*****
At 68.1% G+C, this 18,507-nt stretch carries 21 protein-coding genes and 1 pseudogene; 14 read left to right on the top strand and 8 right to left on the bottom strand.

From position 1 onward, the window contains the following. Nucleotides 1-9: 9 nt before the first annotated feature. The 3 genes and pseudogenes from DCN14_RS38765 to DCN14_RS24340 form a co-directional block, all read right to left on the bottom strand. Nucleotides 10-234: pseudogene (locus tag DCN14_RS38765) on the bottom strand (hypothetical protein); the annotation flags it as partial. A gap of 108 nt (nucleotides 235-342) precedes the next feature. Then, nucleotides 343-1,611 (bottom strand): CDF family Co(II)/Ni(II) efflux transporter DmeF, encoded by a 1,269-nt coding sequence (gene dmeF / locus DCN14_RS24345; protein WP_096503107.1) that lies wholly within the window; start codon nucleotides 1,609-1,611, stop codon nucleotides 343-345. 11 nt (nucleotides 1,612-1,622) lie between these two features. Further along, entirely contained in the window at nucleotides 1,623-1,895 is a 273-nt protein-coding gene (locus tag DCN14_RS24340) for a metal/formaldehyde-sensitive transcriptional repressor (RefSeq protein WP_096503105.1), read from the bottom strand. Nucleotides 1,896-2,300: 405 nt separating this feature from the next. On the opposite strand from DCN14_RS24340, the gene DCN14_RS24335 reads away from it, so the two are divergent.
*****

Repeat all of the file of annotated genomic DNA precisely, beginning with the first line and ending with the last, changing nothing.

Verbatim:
At 68.1% G+C, this 18,507-nt stretch carries 21 protein-coding genes and 1 pseudogene; 14 read left to right on the top strand and 8 right to left on the bottom strand.

From position 1 onward, the window contains the following. Nucleotides 1-9: 9 nt before the first annotated feature. The 3 genes and pseudogenes from DCN14_RS38765 to DCN14_RS24340 form a co-directional block, all read right to left on the bottom strand. Nucleotides 10-234: pseudogene (locus tag DCN14_RS38765) on the bottom strand (hypothetical protein); the annotation flags it as partial. A gap of 108 nt (nucleotides 235-342) precedes the next feature. Then, nucleotides 343-1,611 (bottom strand): CDF family Co(II)/Ni(II) efflux transporter DmeF, encoded by a 1,269-nt coding sequence (gene dmeF / locus DCN14_RS24345; protein WP_096503107.1) that lies wholly within the window; start codon nucleotides 1,609-1,611, stop codon nucleotides 343-345. 11 nt (nucleotides 1,612-1,622) lie between these two features. Further along, entirely contained in the window at nucleotides 1,623-1,895 is a 273-nt protein-coding gene (locus tag DCN14_RS24340) for a metal/formaldehyde-sensitive transcriptional repressor (RefSeq protein WP_096503105.1), read from the bottom strand. Nucleotides 1,896-2,300: 405 nt separating this feature from the next. On the opposite strand from DCN14_RS24340, the gene DCN14_RS24335 reads away from it, so the two are divergent.